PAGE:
There are some grid-related features users have come to expect, that the DataGrid stops well short of making easy to implement. The most notable of these would be Access-style lookup columns, boolean columns that are represented graphically as checkboxes, and the use of context menus.
The application that accompanies this article demonstrates all of these, and this section will hopefully explain the mechanics of each.
The grid itself does not support a ContextMenu event, as do most other VB controls. It does support a Click event, but it’s useless for this purpose because it does not identify which mouse button was clicked. The MouseUp event is suitable for this purpose, but there are two little quirks you’ll need to know about.
The Grid will not fire MouseUp for the right button unless it has focus. The net effect is the user would be forced to left-click the Grid prior to right-clicking it, unless it already had focus—it makes the app look unresponsive. The Grid does fire the MouseDown event when either button is clicked, so the work-around is to explicitly set focus to the Grid in the Grid_MouseDown handler. (It does this by default for the left button.)
Menus Gone Mad
The other quirk involves the call to the VB function PopupMenu. There are two valid ways to call this: It can be called as a method of an explicitly specified object, or it can be called without an object, in which case the active form is implied. So, in a form, the two statements below would seem to be equivilent:
They are not the same, though. If your menu item causes some other object to receive focus, the first form can cause the menu to be spuriously redisplayed. Apparently, the call loses track of where it originated. It fails to retain a reference to the object on which it was implicitly called, somehow causing it to “forget” that it has already displayed the menu. (I squandered many hours chasing this most irritating little flaw.)
The Lookup Column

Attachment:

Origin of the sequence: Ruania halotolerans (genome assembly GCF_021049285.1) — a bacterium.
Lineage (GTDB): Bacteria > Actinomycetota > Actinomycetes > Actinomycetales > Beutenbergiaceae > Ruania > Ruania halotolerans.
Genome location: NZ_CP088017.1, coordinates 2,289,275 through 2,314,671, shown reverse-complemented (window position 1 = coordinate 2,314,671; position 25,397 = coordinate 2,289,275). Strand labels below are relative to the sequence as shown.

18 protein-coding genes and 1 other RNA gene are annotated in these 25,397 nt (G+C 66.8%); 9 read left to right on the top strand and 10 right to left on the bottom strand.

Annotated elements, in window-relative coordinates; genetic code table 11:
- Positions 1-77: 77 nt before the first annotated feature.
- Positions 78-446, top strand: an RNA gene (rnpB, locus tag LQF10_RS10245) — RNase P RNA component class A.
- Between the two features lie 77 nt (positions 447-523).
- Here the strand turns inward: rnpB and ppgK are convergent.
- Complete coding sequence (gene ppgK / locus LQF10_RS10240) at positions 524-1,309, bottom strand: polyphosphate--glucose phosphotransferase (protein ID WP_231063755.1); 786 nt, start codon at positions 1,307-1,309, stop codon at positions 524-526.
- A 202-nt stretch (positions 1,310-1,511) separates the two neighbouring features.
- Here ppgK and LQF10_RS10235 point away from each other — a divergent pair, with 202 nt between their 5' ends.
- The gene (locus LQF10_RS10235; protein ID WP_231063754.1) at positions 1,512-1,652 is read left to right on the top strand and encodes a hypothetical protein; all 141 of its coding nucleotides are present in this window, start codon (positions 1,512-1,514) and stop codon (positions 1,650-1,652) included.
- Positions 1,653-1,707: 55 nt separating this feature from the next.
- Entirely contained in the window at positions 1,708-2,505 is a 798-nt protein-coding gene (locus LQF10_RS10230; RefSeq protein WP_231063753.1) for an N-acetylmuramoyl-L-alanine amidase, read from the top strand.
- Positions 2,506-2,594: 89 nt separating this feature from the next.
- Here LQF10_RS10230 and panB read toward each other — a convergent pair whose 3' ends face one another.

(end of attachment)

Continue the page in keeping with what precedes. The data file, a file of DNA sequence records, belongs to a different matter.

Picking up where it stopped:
The Column object exposes a boolean property named Button. When set to true for a given column, the cells in that column are shown with a graphical “button” drawn on the right edge, much like the element of a combobox that’s clicked to make it display its drop-down list. That’s where the similarity ends, though. There is no functionality associated with this element by default; clicking it merely fires the “ButtonClick” event. It’s up to your app to do anything with it.
To create this effect, the ButtonClick event handler must dynamically position a listbox just below the active cell. The code in the figure below accurately calculates the correct position, as long as the list and the grid are both immediate children of their form, or in the same container:
With Grid List.Top = .Top + .RowTop(.Row) + (.RowHeight) List.Left = .Left + .Columns(ColIndex).Left End With
If the grid happens to be inside of a control that is a container of other controls (for instance, a PictureBox or Frame control), we have a bit more work to do: We must walk up the container chain until we find an object that either has no container property, has no parent property, has container and parent that are the same object, or has a container of type Form/MdiForm.
To perform this fixup, I wrote the CalcContainerOffset function (implemented in the MainForm object of the demo project), which assumes the list is a direct descendant of its form. I suppose it would be possible to look for the list’s container if it were a different container within the same chain of nested containers, but, quite frankly, the need for this exercise escaped me. The code in this example merely checks to see that the Grid’s container and the List’s container are not the same object, and then assumes the list is directly contained by the form.
Once we’ve gotten the list to display properly, we’re half-way home. If the list’s contents will be changing based on a value in the current row, you can refill it in the ButtonClick event before making it visible. All that’s left to do is process a few keyboard and mouse events to fill out the effect, as explained below.
The List_Click event fires when the user selects an item using any means, including browsing the list with up/down arrows and entry matching with alpha-numeric input. So, we copy the value to the Grid, but hiding it at this point would be premature. (MouseUp indirectly hides the list when a real mouse click happens.)